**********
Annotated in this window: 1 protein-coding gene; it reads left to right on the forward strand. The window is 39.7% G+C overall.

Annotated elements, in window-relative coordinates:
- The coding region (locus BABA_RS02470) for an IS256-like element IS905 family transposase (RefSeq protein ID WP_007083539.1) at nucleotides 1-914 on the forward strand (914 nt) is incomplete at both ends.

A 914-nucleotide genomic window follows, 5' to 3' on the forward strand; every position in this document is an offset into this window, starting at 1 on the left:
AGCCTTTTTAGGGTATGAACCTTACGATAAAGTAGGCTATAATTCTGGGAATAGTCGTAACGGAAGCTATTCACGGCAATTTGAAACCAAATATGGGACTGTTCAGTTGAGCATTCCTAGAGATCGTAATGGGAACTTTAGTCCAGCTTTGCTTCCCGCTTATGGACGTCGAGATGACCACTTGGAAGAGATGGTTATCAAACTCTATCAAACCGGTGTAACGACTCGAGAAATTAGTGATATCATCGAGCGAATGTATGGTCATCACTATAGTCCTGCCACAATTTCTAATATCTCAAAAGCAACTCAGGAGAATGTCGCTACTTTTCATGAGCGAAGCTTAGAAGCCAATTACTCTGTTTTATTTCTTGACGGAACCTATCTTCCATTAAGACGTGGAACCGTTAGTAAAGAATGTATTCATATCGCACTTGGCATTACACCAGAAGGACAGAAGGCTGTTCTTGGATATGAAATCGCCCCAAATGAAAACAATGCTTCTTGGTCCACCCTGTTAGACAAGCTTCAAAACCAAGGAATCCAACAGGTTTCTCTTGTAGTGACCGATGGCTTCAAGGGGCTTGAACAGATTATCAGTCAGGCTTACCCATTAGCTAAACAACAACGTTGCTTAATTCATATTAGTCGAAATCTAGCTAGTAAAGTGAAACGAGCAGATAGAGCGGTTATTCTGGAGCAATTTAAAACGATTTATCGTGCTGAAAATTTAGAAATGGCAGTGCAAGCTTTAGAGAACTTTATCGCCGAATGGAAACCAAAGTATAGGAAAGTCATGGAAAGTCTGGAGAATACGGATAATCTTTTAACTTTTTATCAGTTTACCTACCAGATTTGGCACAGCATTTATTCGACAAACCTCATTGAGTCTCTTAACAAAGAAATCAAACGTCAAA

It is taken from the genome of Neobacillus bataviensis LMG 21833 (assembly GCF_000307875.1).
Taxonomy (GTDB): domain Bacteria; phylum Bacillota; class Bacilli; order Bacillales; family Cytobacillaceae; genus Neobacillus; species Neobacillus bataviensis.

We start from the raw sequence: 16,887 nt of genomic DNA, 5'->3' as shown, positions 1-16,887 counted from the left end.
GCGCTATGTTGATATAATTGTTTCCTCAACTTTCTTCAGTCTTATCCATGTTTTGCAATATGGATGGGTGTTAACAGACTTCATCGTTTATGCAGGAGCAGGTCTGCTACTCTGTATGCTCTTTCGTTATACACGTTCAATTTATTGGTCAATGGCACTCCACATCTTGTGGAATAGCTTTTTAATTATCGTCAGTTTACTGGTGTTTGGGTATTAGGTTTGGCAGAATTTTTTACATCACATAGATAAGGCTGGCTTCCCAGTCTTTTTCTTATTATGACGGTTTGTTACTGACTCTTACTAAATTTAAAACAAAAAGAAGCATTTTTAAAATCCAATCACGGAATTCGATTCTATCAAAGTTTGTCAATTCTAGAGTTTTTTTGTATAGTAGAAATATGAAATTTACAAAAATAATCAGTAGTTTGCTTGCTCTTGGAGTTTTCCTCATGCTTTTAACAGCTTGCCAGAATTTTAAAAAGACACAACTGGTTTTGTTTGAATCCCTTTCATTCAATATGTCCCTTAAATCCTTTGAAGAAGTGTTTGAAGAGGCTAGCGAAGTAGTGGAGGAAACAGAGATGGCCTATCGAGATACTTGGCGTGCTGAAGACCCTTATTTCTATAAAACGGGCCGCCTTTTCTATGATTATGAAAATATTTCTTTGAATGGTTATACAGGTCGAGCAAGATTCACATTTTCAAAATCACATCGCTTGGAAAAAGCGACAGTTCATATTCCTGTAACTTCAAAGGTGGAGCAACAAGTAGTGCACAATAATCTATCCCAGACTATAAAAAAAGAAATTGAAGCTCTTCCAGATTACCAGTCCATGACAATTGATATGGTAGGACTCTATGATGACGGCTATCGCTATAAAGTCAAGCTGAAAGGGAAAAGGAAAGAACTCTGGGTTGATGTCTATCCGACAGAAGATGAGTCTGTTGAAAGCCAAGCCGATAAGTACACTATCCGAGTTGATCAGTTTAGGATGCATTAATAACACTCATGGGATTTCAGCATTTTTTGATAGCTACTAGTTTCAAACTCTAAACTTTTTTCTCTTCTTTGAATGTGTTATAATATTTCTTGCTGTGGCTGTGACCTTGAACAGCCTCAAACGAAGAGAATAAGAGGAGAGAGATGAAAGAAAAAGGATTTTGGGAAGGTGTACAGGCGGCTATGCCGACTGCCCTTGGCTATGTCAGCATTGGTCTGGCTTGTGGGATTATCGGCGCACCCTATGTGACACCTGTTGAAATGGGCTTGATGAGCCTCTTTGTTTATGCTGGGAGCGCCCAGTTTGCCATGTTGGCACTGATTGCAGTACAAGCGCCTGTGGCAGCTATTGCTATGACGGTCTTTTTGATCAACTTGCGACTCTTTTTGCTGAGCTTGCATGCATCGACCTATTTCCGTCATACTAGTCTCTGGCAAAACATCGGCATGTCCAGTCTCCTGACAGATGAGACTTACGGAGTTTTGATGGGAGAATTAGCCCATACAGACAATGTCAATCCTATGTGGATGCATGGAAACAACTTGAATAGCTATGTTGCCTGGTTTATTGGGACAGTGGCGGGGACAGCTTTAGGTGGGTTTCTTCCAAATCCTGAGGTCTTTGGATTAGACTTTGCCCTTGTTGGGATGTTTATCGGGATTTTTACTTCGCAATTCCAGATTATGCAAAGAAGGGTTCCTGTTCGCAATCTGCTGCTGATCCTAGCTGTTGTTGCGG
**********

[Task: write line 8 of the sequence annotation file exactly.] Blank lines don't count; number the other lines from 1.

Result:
We start from the raw sequence: 16,887 nt of genomic DNA, 5'->3' as shown, positions 1-16,887 counted from the left end.